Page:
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KIDS COUNT finds American children are in a mental health crisis (


To read the Philanthropy News Digest article and download the 50-page report, please click here.

More than seven million children in the United States are struggling with anxiety, depression, and related mental health challenges in what amounts to a mental health crisis across race, ethnicity, economics, and sexual identity, a report from the Annie E. Casey Foundation finds.

The KIDS COUNT Data Book: 2022 (50 pages, PDF)—the foundation’s annual assessment of the well-being of children through national and state economic, education, health, and family and community data—finds a 25.5 percent increase in children exhibiting mental health issues such as anxiety and depression between 2016 and 2020 with Hispanic/Latinx children seeing a 44 percentage increase from 8.1 percent to 11.7 percent. With the ongoing COVID-19 pandemic and current economic stresses straining an already weak mental health system, the report raises an alarm as newer data shows worsening trends.

An “alarmingly high” number of high school age children are reported to have attempted suicide in the past year. According to data from the Centers for Disease Control and Prevention, the report indicates that overall, 9 percent of high schoolers attempted suicide, while the percentage was even higher among Black students (12 percent), among those identifying as two or more races (13 percent), and among American Indian or Native Alaskan high school students (26 percent).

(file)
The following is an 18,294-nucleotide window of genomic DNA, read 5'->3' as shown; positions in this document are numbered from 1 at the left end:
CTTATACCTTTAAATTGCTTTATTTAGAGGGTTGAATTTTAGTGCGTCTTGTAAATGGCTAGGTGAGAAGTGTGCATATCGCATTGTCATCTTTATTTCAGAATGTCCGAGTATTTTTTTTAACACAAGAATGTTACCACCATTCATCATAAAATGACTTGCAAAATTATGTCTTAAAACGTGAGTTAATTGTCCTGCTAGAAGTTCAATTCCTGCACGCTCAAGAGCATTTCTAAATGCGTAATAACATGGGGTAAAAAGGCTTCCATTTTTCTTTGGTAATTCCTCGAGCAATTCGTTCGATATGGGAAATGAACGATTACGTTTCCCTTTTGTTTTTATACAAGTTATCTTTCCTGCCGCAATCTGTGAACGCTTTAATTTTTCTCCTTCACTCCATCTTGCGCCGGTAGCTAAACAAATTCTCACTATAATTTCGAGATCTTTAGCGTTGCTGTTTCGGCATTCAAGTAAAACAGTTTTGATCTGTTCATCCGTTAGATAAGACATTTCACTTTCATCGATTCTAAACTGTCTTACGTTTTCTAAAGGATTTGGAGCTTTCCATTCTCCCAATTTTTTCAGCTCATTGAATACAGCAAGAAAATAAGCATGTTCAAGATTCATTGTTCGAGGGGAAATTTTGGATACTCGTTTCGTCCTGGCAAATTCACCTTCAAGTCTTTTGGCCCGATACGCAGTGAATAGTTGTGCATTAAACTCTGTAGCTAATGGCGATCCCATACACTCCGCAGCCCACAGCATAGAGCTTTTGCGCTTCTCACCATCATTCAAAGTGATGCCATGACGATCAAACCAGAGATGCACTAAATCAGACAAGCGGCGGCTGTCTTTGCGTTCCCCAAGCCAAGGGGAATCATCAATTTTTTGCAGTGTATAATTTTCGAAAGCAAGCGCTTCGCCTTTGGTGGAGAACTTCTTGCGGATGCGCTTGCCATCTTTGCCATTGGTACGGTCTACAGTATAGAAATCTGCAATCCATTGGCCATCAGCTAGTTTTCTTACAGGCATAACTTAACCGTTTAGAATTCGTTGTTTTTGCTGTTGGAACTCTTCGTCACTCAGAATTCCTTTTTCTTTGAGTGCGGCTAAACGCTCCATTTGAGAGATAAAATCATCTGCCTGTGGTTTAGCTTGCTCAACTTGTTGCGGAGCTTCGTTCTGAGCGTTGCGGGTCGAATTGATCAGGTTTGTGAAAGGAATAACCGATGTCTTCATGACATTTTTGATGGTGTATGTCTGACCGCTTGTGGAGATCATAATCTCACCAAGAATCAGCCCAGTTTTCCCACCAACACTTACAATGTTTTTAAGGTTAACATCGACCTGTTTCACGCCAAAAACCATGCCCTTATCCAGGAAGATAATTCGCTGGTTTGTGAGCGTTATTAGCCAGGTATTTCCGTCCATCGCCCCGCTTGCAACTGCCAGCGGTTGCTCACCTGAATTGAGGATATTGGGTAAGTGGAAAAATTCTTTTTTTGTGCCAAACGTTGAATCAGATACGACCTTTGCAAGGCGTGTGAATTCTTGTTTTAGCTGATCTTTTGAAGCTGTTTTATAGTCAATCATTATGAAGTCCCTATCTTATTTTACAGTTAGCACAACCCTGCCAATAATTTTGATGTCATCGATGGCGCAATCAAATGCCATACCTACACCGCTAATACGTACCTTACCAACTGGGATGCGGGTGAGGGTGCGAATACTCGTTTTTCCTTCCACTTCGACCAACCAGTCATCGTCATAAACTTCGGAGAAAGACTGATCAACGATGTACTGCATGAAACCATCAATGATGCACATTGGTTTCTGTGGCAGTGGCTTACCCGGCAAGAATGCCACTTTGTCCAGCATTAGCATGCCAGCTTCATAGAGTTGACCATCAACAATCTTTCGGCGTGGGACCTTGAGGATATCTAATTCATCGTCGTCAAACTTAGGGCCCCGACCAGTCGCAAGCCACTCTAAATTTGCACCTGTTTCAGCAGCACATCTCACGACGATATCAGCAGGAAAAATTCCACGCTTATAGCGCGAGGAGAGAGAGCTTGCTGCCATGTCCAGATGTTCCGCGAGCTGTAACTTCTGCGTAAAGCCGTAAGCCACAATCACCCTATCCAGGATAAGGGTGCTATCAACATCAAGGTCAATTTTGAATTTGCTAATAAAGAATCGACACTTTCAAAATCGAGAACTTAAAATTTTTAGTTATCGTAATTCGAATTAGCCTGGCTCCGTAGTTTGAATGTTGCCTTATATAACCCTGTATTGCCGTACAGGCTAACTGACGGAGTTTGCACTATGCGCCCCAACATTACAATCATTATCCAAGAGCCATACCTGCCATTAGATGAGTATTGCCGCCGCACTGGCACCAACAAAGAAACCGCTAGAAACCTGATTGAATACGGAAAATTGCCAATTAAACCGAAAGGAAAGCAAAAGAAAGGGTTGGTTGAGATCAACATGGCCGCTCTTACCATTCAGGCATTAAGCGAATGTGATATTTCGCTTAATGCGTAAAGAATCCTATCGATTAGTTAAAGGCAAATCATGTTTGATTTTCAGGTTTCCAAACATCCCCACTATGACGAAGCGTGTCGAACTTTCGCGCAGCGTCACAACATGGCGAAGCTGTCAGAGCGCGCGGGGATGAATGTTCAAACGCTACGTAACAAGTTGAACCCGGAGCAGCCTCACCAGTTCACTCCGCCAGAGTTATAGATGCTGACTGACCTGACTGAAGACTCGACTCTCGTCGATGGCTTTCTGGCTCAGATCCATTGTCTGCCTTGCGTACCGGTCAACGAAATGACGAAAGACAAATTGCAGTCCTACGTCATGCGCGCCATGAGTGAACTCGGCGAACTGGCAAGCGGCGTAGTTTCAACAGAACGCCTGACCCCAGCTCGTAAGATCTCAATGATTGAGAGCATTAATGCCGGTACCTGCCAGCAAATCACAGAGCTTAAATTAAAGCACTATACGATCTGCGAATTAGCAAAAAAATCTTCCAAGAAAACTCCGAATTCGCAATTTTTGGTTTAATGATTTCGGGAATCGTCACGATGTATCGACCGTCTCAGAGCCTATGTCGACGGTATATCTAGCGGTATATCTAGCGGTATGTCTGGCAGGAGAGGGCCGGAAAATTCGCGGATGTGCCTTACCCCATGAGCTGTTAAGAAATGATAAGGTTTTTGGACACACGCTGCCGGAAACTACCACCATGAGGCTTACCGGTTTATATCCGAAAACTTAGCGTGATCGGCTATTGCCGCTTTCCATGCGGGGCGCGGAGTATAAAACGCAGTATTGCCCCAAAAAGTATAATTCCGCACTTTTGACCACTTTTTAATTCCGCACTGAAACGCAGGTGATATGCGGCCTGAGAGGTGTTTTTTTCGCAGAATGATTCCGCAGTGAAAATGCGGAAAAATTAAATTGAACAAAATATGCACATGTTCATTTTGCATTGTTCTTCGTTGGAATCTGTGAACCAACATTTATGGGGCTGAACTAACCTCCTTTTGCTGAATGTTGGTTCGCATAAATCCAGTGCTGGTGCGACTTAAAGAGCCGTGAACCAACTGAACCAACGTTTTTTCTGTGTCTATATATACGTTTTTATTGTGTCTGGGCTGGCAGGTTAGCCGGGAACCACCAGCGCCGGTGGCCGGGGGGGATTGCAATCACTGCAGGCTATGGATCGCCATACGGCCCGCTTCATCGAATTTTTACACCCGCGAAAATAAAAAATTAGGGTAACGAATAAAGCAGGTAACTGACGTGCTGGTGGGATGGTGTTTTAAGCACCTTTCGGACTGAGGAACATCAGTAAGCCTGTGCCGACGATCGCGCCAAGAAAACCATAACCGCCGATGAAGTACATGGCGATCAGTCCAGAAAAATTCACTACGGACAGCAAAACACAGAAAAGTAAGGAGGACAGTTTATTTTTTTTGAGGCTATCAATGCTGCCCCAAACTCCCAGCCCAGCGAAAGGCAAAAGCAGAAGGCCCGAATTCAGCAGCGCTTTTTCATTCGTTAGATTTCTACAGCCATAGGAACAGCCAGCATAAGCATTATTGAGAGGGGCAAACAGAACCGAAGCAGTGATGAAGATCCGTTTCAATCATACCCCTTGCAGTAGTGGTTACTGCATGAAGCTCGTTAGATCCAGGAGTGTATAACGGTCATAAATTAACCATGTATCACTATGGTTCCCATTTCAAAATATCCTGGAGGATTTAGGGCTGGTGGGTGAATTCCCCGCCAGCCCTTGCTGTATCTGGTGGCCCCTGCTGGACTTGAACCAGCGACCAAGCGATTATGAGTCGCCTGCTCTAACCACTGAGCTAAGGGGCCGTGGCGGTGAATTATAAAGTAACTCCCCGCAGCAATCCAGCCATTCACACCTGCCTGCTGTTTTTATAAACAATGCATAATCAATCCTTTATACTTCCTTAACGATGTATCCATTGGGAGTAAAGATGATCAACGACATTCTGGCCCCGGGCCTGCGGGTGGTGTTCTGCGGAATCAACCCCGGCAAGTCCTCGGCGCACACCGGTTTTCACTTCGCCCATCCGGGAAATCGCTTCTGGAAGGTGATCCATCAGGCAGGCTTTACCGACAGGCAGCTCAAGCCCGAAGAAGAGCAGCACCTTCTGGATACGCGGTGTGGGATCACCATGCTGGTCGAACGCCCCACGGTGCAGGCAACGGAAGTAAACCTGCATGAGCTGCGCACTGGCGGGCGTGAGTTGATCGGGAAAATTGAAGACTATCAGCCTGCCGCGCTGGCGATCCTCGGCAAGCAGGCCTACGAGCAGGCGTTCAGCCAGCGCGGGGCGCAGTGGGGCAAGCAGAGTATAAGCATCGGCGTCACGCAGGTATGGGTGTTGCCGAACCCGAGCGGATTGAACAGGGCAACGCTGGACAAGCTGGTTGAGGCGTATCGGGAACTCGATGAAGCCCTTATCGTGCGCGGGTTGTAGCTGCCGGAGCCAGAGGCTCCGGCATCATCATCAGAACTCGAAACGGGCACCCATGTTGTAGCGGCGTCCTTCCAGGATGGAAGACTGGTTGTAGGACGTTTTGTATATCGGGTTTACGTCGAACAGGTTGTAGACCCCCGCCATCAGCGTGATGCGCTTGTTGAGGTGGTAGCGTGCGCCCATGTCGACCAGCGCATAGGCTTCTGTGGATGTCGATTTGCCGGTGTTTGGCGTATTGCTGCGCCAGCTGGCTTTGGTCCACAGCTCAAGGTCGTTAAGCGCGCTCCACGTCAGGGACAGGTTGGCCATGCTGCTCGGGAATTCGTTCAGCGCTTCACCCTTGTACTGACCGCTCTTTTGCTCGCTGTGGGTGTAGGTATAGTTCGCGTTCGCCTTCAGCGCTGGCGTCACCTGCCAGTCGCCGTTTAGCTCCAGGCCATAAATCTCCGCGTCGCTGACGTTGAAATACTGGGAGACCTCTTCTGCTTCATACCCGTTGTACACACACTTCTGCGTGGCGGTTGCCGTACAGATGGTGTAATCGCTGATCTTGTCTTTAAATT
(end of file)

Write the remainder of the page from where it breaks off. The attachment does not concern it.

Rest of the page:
LGBTQ young people are encountering significant mental health challenges with 23 percent reported to have attempted suicide, compared to 6 percent for heterosexual high school students. The report—which includes data from the Trevor Project—highlighted the obstacles LGBTQ young people have in accessing mental health care including fear of discussing concerns (48 percent), concerns with obtaining permission to access care (45 percent), fear of not being taken seriously (43 percent), lack of affordability (41 percent), fear of identity being misunderstood (26 percent), and lack of transportation (21 percent).

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